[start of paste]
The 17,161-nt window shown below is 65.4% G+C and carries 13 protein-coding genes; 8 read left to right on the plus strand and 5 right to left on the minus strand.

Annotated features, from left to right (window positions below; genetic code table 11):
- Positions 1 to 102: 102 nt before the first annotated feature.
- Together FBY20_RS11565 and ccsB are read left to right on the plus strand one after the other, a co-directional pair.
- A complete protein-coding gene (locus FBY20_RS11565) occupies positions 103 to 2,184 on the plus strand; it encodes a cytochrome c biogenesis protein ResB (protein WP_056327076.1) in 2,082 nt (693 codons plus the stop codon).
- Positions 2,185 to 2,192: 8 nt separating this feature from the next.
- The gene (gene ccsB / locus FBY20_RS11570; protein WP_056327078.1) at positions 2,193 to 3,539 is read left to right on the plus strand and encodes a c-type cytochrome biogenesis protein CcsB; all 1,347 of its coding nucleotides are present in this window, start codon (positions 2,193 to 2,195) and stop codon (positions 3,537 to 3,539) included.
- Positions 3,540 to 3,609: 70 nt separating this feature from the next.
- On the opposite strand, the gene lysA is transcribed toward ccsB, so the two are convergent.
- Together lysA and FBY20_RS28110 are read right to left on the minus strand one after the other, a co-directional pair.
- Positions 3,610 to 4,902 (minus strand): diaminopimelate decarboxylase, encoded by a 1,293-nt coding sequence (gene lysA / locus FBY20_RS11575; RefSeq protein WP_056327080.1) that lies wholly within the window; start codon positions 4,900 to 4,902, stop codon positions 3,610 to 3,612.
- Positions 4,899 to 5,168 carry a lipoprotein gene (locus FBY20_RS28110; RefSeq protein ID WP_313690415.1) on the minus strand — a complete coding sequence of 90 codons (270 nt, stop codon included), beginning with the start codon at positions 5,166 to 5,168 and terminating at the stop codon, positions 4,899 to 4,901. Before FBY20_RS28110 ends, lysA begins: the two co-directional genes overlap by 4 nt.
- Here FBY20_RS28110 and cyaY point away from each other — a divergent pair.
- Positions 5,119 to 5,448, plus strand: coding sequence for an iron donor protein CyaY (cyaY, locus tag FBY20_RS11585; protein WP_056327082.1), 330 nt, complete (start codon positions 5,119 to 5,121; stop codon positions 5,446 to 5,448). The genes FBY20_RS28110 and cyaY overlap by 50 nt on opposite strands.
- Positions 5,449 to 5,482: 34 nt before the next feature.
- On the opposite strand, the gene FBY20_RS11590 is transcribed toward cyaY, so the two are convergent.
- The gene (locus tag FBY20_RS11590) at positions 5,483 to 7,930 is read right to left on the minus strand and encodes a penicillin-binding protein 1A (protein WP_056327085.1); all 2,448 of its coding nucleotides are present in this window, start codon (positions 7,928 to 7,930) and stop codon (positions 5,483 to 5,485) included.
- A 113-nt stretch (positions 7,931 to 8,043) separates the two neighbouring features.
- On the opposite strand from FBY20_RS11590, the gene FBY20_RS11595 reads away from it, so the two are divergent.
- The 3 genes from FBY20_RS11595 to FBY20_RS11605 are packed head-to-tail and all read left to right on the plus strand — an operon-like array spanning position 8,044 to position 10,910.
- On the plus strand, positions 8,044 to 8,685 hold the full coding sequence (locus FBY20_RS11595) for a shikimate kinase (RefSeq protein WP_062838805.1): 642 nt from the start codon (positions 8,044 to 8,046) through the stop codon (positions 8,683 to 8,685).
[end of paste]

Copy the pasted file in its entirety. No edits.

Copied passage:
The 17,161-nt window shown below is 65.4% G+C and carries 13 protein-coding genes; 8 read left to right on the plus strand and 5 right to left on the minus strand.

Annotated features, from left to right (window positions below; genetic code table 11):
- Positions 1 to 102: 102 nt before the first annotated feature.
- Together FBY20_RS11565 and ccsB are read left to right on the plus strand one after the other, a co-directional pair.
- A complete protein-coding gene (locus FBY20_RS11565) occupies positions 103 to 2,184 on the plus strand; it encodes a cytochrome c biogenesis protein ResB (protein WP_056327076.1) in 2,082 nt (693 codons plus the stop codon).
- Positions 2,185 to 2,192: 8 nt separating this feature from the next.
- The gene (gene ccsB / locus FBY20_RS11570; protein WP_056327078.1) at positions 2,193 to 3,539 is read left to right on the plus strand and encodes a c-type cytochrome biogenesis protein CcsB; all 1,347 of its coding nucleotides are present in this window, start codon (positions 2,193 to 2,195) and stop codon (positions 3,537 to 3,539) included.
- Positions 3,540 to 3,609: 70 nt separating this feature from the next.
- On the opposite strand, the gene lysA is transcribed toward ccsB, so the two are convergent.
- Together lysA and FBY20_RS28110 are read right to left on the minus strand one after the other, a co-directional pair.
- Positions 3,610 to 4,902 (minus strand): diaminopimelate decarboxylase, encoded by a 1,293-nt coding sequence (gene lysA / locus FBY20_RS11575; RefSeq protein WP_056327080.1) that lies wholly within the window; start codon positions 4,900 to 4,902, stop codon positions 3,610 to 3,612.
- Positions 4,899 to 5,168 carry a lipoprotein gene (locus FBY20_RS28110; RefSeq protein ID WP_313690415.1) on the minus strand — a complete coding sequence of 90 codons (270 nt, stop codon included), beginning with the start codon at positions 5,166 to 5,168 and terminating at the stop codon, positions 4,899 to 4,901. Before FBY20_RS28110 ends, lysA begins: the two co-directional genes overlap by 4 nt.
- Here FBY20_RS28110 and cyaY point away from each other — a divergent pair.
- Positions 5,119 to 5,448, plus strand: coding sequence for an iron donor protein CyaY (cyaY, locus tag FBY20_RS11585; protein WP_056327082.1), 330 nt, complete (start codon positions 5,119 to 5,121; stop codon positions 5,446 to 5,448). The genes FBY20_RS28110 and cyaY overlap by 50 nt on opposite strands.
- Positions 5,449 to 5,482: 34 nt before the next feature.
- On the opposite strand, the gene FBY20_RS11590 is transcribed toward cyaY, so the two are convergent.
- The gene (locus tag FBY20_RS11590) at positions 5,483 to 7,930 is read right to left on the minus strand and encodes a penicillin-binding protein 1A (protein WP_056327085.1); all 2,448 of its coding nucleotides are present in this window, start codon (positions 7,928 to 7,930) and stop codon (positions 5,483 to 5,485) included.
- A 113-nt stretch (positions 7,931 to 8,043) separates the two neighbouring features.
- On the opposite strand from FBY20_RS11590, the gene FBY20_RS11595 reads away from it, so the two are divergent.
- The 3 genes from FBY20_RS11595 to FBY20_RS11605 are packed head-to-tail and all read left to right on the plus strand — an operon-like array spanning position 8,044 to position 10,910.
- On the plus strand, positions 8,044 to 8,685 hold the full coding sequence (locus FBY20_RS11595) for a shikimate kinase (RefSeq protein WP_062838805.1): 642 nt from the start codon (positions 8,044 to 8,046) through the stop codon (positions 8,683 to 8,685).